Garment workers made headlines late last year for affixing tags to Zara garments, after they claimed the Spanish fast fashion giant failed to pay for their labor. The news came roughly 6 months after 500 garment workers in Mynamar took part in a massive strike, demanding that their employers observe Thingyan, one of the largest and most widely celebrated holidays in the country. Meanwhile, in Leeds, Topshop distribution center employees refused to work earlier in 2017 in protest of the “meager wages and exploitative contracts” utilized by the British fast fashion giant.
Even more recently, Marc Jacobs, Coach, and Michael Kors came under fire after as many as 100 laborers in one of their Chinese suppliers’ factories went on a “major strike," as reported by WWD, "to protest alleged sub-standard and illegal working conditions.”
These are just a few of the recent attempts by laborers in the garment manufacturing sector - both at the high end and in terms of fast fashion - to push back against the exploitation that is rampant in the global fashion industry. The question is: Why haven’t fashion brands cleaned up their acts?
Even if brands want to be part of the solution (and both consumers and laborers consistently ask them to be), they are hindered by the current legal system. One of the biggest problems is that if brands are to eradicate labor exploitation, they must take more control of their supply chains. But if they take more control over their supply chains, they open themselves up to the risk of tremendous legal liability.
To effect real change in the global fashion industry, the countries where brands are headquartered – whether it be Spain, home to Zara’s parent company Inditex, Sweden for H&M, or France for most of the brands owned by LVMH and Kering – need to reconsider their legal policies. To be specific, the existing liability rules need to be amended to incentivize brands’ direct involvement in labor issues within their supply chains.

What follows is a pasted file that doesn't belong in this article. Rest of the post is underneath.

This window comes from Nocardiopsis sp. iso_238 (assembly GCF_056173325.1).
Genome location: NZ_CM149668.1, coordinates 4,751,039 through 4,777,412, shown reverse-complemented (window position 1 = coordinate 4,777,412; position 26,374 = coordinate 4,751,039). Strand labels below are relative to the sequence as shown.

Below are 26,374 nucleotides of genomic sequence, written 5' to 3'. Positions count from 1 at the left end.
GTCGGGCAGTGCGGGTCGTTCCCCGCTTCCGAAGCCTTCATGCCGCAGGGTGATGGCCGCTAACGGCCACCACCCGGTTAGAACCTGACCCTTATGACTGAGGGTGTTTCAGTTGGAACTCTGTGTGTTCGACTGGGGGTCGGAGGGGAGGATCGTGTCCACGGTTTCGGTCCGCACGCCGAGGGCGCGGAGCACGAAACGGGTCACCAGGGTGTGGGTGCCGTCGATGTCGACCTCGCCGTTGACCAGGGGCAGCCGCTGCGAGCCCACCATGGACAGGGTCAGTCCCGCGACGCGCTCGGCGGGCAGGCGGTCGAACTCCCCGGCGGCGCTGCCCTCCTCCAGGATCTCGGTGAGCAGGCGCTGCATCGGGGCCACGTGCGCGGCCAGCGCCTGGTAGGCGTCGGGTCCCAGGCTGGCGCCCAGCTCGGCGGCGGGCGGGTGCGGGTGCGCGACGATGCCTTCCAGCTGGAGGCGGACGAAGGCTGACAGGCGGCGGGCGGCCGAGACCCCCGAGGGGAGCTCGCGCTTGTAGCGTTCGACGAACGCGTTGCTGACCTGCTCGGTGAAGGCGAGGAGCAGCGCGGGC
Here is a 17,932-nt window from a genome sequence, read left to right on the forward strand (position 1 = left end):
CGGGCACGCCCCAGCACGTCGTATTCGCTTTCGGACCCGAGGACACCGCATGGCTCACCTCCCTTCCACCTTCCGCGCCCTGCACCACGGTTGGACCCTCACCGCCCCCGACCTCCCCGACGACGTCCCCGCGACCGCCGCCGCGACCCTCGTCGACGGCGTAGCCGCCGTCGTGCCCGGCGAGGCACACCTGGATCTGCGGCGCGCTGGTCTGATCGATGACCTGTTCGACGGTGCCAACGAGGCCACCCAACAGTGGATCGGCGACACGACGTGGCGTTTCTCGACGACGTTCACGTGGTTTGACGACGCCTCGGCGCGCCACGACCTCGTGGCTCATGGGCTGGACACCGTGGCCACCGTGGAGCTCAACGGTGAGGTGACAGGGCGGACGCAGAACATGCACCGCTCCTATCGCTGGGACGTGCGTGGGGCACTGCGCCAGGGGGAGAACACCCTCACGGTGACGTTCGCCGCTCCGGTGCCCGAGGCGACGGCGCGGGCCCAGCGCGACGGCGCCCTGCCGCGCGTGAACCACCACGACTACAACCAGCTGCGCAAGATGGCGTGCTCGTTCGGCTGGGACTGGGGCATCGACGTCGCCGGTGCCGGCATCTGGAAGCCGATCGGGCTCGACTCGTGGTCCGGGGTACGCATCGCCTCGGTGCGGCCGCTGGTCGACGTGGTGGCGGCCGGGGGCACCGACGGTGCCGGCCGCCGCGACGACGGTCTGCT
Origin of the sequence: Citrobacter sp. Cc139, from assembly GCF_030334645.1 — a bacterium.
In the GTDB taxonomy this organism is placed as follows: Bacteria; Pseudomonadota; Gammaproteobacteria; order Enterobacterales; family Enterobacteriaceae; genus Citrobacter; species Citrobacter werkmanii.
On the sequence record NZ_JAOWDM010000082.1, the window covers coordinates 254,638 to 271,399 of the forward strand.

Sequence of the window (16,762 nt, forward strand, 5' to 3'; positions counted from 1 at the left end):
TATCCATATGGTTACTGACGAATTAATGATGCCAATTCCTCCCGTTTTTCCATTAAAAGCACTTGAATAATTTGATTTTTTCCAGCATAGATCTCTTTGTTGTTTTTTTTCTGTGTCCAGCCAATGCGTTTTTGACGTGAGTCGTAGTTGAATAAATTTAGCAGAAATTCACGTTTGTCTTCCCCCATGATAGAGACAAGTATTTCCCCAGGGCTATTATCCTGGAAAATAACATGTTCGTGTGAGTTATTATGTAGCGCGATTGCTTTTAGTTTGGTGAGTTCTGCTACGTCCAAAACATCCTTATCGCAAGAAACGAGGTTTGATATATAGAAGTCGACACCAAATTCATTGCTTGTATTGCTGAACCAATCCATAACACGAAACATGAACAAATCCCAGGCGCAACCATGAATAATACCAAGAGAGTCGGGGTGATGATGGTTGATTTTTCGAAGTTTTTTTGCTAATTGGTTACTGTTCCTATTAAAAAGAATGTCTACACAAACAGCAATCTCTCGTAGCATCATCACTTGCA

Global Value Chains
Over the past few decades, the production process for garments (and other things) has evolved, becoming very complicated. These “global value chains” include all the activities that are necessary to a product’s life-cycle – designing, manufacturing, selling, and sometimes, even recycling.
When it comes to the relationship between these vast networks of suppliers and the law, there is a connection between responsibility and liability. Generally, a brand is only legally responsible for the actions of suppliers if the brand directly employs and controls that supplier. In a global value chain, most suppliers are typically outside of the brand’s direct control, operating, instead, as contractors and in many cases, even subcontractors, the latter of which are more often than not completely undocumented, as they tend to work from their homes.